Fixing the Garden

This has been a disastrous year for me in the garden; the worst I have had since I took up gardening.

A mixture of illness and bad weather meant that I essentially abandoned the garden for most of the year, and by the time I felt like doing something, it was completely out of control. The gravel that my veg troughs stand on was ankle deep in weeds, which also crossed the patio, the troughs themselves were full of weeds. I got depressed just looking at it, which meant I didn’t really have a plan to fix it.

So I advertised for gardeners, via RatedPeople. I had successfully used this site for other trades, so had high hopes. Three people applied, and two of the were strong contenders. I ended up going with the guy who appeared to have more garden experience, judging from their profile, the other chap was more an all-round handyman.

Anyway, he turned up for the job, with his mate, on a nice sunny day, and it all started brilliantly. The gravel was weeded, the plants overgrowing the fence from the neighbours were cut right back, and some unwanted plants were removed. My pear tree was pruned right back, at my request – it had lost its shape, and if I spend next year just getting it right, without any fruit, I’ll be happy.

So far so good.

Pleased that they were doing the job, I then took my eyes off things. I was working, after all, and only recently home from a stay in hospital. I had things on my mind.

So when they came to me with a “this is going to take longer than expected, can we renegotiate”, I was not well pleased, but I gave a bit. They were then taking the latest van-load of rubbish to be disposed of, and “see you tomorrow”. As the van went off, I looked at the clock – only 2pm? “See you tomorrow” at 2pm?

It went downhill from then. An email confirming that it was now going to be “two days work”, and giving not the small increase agreed, but a doubling of the whole bill. I gave short shrift on this, and they swiftly retreated. They came back the next day and set to emptying and refilling the veg troughs with new earth, and fixing up my garden furniture.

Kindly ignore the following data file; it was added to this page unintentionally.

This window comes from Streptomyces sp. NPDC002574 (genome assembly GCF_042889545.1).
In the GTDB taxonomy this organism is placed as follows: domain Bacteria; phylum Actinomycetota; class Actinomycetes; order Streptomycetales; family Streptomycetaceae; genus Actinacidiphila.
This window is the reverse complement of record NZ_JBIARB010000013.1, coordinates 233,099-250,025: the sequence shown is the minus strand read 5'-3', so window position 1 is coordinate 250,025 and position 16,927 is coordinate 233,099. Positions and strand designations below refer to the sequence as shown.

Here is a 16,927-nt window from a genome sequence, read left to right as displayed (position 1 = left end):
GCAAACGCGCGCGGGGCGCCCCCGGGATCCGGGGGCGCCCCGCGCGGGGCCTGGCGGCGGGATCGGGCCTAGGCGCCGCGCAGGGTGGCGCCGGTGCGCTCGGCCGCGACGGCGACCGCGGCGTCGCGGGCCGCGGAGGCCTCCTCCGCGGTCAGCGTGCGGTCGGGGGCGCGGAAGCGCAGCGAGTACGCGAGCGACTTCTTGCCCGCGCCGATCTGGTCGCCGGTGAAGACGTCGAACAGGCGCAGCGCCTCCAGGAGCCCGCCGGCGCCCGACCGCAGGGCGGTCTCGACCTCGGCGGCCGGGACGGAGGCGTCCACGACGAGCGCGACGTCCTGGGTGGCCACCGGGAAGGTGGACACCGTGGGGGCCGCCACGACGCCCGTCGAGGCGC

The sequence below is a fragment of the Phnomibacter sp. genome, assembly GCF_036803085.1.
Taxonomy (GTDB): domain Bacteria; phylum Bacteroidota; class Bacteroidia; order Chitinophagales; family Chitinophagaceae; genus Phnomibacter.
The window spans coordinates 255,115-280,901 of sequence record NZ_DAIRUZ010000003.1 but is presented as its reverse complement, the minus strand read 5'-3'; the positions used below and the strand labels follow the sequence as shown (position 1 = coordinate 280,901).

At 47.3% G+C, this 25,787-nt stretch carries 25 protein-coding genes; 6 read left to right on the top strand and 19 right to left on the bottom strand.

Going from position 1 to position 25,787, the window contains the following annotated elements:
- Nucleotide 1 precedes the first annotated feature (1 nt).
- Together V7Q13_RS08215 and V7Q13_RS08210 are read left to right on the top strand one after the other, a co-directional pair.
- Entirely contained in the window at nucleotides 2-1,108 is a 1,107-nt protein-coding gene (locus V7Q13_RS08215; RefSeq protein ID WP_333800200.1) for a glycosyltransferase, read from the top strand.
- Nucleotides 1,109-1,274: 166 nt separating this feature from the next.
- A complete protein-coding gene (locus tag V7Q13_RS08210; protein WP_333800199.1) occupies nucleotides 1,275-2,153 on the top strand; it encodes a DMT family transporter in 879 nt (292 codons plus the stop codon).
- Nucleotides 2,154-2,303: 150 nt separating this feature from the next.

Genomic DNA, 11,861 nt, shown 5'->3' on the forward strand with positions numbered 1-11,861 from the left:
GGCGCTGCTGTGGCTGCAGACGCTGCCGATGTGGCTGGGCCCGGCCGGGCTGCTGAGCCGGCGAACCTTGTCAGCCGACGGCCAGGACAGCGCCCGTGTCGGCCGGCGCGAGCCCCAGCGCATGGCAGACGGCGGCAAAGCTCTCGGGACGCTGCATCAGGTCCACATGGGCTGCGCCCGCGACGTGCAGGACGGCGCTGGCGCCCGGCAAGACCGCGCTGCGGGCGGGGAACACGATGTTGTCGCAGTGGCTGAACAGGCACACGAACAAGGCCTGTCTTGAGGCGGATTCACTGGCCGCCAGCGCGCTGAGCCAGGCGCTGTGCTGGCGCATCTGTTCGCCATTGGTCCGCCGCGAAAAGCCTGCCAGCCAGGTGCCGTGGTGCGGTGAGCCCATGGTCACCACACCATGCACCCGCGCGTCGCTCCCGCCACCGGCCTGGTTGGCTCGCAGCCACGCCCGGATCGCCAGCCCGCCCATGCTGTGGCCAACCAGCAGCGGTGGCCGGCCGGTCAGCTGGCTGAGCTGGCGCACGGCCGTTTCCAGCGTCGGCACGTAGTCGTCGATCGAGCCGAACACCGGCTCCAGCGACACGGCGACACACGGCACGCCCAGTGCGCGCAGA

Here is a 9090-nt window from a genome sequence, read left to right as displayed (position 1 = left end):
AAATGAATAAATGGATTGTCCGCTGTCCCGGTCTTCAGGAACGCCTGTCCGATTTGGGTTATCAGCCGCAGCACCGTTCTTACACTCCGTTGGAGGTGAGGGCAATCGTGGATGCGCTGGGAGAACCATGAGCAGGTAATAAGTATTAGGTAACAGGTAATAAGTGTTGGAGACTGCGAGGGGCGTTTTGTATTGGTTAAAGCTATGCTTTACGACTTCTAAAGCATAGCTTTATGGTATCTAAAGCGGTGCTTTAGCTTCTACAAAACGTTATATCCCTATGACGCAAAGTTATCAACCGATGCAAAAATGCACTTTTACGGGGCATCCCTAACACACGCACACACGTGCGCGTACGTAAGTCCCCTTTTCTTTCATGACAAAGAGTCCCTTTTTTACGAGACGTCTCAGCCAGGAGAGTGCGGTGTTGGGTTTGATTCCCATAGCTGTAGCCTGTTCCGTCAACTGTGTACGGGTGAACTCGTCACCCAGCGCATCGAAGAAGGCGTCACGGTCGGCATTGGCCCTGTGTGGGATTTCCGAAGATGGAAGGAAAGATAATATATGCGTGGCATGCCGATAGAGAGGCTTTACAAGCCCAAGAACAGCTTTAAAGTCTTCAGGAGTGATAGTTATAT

The previous day had been bright and sunny. This day was overcast, and they had barely finished the second “coat” on the furniture when it began to rain, heavily. They again beat a retreat to their van, and were off, telling me to call them if the furniture needed more work.

Well, of course it does. It is streaked and discoloured, and looks awful. What is more, I discovered what they were using was not any proper treatment for garden furniture, but fence paint.

As the rain continued to descend, I could see it pooling in the new earth in the veg troughs. It looked good at first, but not today. I am pretty convinced it is not gardeners soil at all, but just something they have removed from another job – high in clay, and not particularly good for veg.

Then, finally, laughably, there is the trellis. I have trellis either side of my pear tree, and it was partially broken. I’d asked that they remove the trellis from the existing wall battens (which are still in good shape) and replace it.

They replaced this:

with this:

All in all, it turned out to be a bit of a disaster. I have paid the gardeners off, and they won’t be coming back.

But looking on the bright side:

○ The furniture, while hideous, is currently protected from the elements, which it wasn’t before. I intend to strip each item back and re-treat it, one piece at a time, during the winter. I think doing one chair at first will be a good start. I had been cautious about doing the job myself “in case I mess it up”. Now, with the furniture looking how it does, I have nothing to lose.

○ The veg troughs – I really don’t know. I think there must be stuff I can add to lighten the soil and make it suitable for planting. Sharp sand, compost, I have a lot of wool fleece, from vegetable box deliveries. I think I will experiment and see what works. In the worst case, I will pay someone else to empty them, and then refill them myself.

○ But the biggest thing is that the weeding and cutting back of unwanted growth is done. That looks so much better, I feel my mood regarding the garden is completely lifted. I feel I can spend time out there, getting things just how I want them.

In another household change, I’ve recently moved my office from the boxroom upstairs to my conservatory. I think looking out at the garden every day makes it more likely I will go out and potter at odd moments in the day, and less likely that I will abandon it again.

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